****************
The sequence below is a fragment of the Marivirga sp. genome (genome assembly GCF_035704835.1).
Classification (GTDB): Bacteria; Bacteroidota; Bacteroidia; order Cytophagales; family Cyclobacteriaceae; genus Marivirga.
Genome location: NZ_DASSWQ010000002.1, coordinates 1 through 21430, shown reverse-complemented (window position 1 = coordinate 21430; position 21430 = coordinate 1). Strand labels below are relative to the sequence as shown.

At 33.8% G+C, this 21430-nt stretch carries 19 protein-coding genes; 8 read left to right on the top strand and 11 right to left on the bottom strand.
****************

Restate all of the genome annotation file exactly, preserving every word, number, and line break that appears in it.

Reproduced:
The sequence below is a fragment of the Marivirga sp. genome (genome assembly GCF_035704835.1).
Classification (GTDB): Bacteria; Bacteroidota; Bacteroidia; order Cytophagales; family Cyclobacteriaceae; genus Marivirga.
Genome location: NZ_DASSWQ010000002.1, coordinates 1 through 21430, shown reverse-complemented (window position 1 = coordinate 21430; position 21430 = coordinate 1). Strand labels below are relative to the sequence as shown.

At 33.8% G+C, this 21430-nt stretch carries 19 protein-coding genes; 8 read left to right on the top strand and 11 right to left on the bottom strand.